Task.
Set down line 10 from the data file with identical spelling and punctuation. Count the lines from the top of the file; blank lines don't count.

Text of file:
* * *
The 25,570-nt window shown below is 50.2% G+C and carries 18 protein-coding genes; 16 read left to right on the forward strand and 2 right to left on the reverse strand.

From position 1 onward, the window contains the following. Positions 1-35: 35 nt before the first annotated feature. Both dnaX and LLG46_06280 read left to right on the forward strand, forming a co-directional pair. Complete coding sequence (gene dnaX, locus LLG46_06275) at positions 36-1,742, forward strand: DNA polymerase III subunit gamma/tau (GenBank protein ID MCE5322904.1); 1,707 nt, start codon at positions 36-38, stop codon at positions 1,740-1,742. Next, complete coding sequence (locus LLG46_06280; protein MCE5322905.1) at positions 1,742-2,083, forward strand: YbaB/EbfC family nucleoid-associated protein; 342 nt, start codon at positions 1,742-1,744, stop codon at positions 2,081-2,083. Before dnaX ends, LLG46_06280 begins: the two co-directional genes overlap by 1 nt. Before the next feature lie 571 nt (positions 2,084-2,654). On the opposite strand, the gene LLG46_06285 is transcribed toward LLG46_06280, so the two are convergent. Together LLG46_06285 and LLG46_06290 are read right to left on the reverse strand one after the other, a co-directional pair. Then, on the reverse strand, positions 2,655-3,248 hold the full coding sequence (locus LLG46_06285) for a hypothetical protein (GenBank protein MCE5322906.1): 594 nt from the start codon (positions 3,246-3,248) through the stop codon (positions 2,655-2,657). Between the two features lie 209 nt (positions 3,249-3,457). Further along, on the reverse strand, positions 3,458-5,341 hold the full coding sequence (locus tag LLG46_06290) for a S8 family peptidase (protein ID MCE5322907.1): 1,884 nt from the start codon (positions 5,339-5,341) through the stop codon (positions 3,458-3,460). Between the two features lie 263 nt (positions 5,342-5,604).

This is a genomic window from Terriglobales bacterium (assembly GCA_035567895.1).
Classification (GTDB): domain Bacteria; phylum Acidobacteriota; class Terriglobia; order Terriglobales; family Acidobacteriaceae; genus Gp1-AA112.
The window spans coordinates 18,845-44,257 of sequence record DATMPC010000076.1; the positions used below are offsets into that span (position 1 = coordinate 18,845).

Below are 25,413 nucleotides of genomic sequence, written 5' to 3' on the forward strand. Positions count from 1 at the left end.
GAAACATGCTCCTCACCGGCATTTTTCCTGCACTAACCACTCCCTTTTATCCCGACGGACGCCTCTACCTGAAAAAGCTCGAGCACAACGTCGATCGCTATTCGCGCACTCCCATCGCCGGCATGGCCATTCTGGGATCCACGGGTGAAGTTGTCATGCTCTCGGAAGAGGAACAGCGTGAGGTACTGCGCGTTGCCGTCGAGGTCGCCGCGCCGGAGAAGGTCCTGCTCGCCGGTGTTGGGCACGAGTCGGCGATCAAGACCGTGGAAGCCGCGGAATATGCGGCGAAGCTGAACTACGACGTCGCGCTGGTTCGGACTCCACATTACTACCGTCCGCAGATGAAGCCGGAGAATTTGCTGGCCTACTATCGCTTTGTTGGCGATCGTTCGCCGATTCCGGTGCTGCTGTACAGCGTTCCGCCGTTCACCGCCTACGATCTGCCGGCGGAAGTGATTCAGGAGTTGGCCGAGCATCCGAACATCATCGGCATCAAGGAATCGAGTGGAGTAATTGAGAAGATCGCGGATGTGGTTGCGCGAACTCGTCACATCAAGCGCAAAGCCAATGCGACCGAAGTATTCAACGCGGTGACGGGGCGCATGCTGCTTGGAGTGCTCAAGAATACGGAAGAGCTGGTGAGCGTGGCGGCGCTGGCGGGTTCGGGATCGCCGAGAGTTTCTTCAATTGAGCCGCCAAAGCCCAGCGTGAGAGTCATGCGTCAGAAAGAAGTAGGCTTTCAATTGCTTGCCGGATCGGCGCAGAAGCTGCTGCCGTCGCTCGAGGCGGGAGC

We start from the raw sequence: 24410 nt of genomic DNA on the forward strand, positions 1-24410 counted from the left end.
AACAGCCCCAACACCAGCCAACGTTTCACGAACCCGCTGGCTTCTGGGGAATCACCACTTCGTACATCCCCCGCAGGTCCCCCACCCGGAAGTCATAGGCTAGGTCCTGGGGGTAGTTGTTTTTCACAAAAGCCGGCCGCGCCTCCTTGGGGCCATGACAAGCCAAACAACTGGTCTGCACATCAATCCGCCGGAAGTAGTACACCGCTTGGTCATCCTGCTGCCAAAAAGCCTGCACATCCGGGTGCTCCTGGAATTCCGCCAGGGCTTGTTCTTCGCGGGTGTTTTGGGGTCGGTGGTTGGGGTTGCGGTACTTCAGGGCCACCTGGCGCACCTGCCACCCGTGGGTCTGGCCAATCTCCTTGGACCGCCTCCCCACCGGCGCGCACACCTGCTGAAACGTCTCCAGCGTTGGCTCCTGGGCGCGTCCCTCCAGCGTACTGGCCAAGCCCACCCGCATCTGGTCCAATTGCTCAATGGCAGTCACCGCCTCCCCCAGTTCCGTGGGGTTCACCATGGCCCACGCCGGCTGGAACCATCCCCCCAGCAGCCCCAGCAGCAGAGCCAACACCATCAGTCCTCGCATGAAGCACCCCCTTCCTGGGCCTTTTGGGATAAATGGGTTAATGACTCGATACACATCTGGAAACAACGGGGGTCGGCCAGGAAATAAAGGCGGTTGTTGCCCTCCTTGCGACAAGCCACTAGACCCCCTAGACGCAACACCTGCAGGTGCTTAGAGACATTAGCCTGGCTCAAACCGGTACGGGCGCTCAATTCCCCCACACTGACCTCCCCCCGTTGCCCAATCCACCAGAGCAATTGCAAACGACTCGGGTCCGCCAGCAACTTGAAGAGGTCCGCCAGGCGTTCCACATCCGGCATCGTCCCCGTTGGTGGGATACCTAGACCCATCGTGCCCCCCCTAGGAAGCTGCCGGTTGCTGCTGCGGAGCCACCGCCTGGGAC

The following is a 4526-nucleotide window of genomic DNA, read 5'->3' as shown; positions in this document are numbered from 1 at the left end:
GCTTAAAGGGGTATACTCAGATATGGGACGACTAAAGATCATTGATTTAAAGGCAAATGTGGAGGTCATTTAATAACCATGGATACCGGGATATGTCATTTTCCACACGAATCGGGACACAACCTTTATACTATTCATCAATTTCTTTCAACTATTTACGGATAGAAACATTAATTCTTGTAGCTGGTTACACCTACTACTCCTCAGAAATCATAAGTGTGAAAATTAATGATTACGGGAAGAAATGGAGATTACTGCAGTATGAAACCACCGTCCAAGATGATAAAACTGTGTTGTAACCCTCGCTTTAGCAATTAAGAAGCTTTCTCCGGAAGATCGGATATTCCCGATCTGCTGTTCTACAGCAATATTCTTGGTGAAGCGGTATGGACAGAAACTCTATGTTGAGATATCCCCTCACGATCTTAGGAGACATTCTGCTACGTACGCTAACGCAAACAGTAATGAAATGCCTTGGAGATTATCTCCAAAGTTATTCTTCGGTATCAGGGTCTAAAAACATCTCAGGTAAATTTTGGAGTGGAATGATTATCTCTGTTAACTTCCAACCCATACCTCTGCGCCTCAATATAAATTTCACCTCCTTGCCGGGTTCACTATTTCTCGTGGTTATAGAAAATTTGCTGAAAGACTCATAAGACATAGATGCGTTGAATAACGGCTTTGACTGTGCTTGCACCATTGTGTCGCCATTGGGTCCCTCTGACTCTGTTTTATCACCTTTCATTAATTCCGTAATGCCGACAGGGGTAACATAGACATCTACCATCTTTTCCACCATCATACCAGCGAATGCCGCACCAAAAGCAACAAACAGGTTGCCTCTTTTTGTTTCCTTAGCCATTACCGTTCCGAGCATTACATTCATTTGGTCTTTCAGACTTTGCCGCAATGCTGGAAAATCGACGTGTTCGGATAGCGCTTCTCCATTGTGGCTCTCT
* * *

The following is a 4526-nucleotide window of genomic DNA, read 5'->3' as shown; positions in this document are numbered from 1 at the left end: